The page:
This story follows a man, named Will Andrews, as he ventures to the great beyond. As would be expected, the afterlife isn’t what traditionally comes to mind. There is a light and the story does make a subtle nod to the idea of your life flashing before your eyes, but from there, things take a turn.
It initially comes off as very Beetlejuice-esque, but the story and the circumstances differ enough that one could hardly call it a rip off. An homage? Maybe, but even that is a bit of a stretch.
On the plus side, according to this story, the afterlife is significantly brighter than what we saw in “Revival”. There is no pearly gate or fire and brimstone, but you do get a choice. You can either live your life over again with no memory of the loop or disappear completely.
While it has some similarities with Roland’s fate in the “Dark Tower” books, or even “Groundhog Day” to a lesser extent, one notable difference is that those characters retained their free will. Roland had the capability to change things with each iteration and even Murray’s character in the aforementioned film was able to do and say different things despite being stuck in the same loop. No such free will exists here, as it is explained to Andrews by a man named Harris that everything will play out exactly the same as it has so many times before.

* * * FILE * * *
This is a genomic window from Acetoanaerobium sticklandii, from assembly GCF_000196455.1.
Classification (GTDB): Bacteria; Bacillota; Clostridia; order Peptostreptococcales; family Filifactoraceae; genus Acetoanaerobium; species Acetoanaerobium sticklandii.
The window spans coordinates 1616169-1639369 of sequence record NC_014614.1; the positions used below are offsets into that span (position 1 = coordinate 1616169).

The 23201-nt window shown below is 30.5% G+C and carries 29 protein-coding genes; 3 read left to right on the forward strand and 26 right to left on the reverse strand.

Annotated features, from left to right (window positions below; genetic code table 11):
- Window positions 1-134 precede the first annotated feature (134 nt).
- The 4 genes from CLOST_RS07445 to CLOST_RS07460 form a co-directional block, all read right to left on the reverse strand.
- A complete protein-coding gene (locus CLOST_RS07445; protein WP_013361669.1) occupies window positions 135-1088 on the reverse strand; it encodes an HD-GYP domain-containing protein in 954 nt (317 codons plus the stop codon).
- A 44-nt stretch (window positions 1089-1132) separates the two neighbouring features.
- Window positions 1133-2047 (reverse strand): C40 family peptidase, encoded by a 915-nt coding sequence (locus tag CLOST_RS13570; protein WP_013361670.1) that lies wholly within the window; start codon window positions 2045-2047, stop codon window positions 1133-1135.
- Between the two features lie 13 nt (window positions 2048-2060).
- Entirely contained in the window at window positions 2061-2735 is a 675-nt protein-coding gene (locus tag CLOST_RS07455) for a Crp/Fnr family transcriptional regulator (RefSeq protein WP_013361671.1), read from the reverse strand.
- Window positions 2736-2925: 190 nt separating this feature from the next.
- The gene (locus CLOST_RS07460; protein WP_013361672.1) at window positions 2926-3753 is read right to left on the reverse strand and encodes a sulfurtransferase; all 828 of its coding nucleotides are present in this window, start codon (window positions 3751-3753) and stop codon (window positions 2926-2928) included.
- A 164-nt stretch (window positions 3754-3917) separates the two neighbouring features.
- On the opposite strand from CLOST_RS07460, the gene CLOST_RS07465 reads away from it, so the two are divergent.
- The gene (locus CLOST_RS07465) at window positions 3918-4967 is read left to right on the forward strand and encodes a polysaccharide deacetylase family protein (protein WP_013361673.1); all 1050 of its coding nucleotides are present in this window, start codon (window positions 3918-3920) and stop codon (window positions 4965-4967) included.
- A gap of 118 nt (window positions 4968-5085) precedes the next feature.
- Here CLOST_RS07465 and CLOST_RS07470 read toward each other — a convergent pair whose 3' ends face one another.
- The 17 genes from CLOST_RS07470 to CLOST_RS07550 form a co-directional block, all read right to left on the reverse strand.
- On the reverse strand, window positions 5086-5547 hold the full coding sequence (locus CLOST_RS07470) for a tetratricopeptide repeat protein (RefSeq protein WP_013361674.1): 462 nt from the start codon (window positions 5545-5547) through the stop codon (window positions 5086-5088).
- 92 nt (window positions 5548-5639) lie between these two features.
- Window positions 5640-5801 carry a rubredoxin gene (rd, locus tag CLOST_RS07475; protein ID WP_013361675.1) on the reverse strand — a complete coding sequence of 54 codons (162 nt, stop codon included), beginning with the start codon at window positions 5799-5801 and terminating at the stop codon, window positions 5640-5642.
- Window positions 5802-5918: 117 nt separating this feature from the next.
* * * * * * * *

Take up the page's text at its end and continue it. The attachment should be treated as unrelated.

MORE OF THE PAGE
It seems like a grim fate, but it’s clear that there’s more to the story. Harris himself notes that explaining this stuff to what he calls “pilgrims” (the newly deceased who want to know how the process works) is his afterlife. Given what happened over the course of his life, the prison factor, the repetition, and Harris’ distaste for doing it; you could easily see it as a manifestation of Hell. For that matter, Andrews is no saint either. You could also argue that his loop is a punishment for his own misdeeds. Even if there is no Heaven, per se, it’s clear that the dichotomy is a false one.
It’s possible that the other door doesn’t snuff you out, but subjects you to a more traditional afterlife. Maybe it’s a leap of faith type thing. That’s just speculation, but it would fill in that particular gap and offer a sliver of hope to this world’s canon.
The setup for the story is simple enough. It reads quickly, but despite that it does make you think. It isn’t going to rock anyone’s views on the subject of life after death, but it does make you ponder just how the system would work. Even if the story won’t stand out in the long run, it isn’t a bad result for a piece of short fiction.